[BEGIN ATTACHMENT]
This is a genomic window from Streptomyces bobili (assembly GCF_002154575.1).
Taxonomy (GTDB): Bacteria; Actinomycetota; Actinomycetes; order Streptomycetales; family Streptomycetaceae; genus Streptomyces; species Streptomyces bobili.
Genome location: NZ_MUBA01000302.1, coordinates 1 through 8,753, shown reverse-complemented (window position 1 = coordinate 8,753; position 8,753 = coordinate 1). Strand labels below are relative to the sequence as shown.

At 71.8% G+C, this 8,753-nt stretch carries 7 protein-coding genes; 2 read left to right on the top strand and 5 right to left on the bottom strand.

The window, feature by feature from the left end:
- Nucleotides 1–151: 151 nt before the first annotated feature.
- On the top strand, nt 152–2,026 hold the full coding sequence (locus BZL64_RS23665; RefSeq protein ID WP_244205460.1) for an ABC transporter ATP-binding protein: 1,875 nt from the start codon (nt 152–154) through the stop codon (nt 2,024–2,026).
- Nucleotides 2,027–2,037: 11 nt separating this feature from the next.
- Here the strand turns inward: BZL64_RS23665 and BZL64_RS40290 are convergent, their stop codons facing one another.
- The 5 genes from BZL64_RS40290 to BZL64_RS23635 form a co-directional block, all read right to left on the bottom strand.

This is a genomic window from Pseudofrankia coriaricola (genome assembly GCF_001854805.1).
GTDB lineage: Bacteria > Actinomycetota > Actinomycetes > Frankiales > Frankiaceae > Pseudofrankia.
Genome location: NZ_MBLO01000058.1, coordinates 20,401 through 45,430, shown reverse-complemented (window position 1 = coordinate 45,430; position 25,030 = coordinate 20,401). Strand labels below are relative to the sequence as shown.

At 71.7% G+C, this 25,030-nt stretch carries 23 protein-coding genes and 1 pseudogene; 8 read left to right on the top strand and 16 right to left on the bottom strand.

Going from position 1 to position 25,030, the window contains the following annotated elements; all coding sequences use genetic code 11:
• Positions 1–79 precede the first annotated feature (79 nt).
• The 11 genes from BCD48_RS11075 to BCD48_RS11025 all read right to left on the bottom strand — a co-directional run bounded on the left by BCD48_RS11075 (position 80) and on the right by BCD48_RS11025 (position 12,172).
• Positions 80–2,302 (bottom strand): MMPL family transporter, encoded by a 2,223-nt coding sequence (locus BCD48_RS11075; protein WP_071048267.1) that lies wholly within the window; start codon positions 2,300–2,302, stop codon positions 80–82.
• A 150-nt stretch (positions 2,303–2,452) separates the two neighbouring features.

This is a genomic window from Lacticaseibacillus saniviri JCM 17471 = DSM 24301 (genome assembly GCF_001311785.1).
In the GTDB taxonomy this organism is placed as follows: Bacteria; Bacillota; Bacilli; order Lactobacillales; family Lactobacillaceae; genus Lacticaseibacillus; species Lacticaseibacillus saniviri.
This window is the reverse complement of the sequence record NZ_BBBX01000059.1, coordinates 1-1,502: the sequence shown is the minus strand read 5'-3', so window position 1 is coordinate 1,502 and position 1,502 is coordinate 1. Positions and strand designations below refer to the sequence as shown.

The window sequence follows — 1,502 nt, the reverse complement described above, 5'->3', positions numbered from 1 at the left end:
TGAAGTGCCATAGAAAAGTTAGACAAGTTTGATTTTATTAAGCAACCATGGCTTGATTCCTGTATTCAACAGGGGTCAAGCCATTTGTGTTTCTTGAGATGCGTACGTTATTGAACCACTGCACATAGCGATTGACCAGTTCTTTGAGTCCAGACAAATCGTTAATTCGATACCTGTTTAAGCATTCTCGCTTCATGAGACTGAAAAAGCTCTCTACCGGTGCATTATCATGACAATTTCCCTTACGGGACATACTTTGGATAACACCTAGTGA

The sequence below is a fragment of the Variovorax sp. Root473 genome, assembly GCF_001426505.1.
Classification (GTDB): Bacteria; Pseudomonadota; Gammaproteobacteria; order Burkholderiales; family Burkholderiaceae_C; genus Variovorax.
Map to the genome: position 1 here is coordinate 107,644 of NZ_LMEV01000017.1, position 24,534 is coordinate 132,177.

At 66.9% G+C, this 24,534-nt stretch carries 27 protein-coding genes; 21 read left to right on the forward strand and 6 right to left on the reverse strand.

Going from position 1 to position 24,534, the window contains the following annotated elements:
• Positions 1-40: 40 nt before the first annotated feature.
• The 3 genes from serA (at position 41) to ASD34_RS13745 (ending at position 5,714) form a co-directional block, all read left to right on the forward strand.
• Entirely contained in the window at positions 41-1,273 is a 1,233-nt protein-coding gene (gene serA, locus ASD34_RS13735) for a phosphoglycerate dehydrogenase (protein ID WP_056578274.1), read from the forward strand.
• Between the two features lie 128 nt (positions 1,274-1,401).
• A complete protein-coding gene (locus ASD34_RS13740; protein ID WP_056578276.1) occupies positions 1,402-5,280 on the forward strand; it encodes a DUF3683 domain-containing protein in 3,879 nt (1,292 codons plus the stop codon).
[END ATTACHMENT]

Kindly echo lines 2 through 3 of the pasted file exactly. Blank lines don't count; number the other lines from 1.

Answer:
Taxonomy (GTDB): Bacteria; Actinomycetota; Actinomycetes; order Streptomycetales; family Streptomycetaceae; genus Streptomyces; species Streptomyces bobili.
Genome location: NZ_MUBA01000302.1, coordinates 1 through 8,753, shown reverse-complemented (window position 1 = coordinate 8,753; position 8,753 = coordinate 1). Strand labels below are relative to the sequence as shown.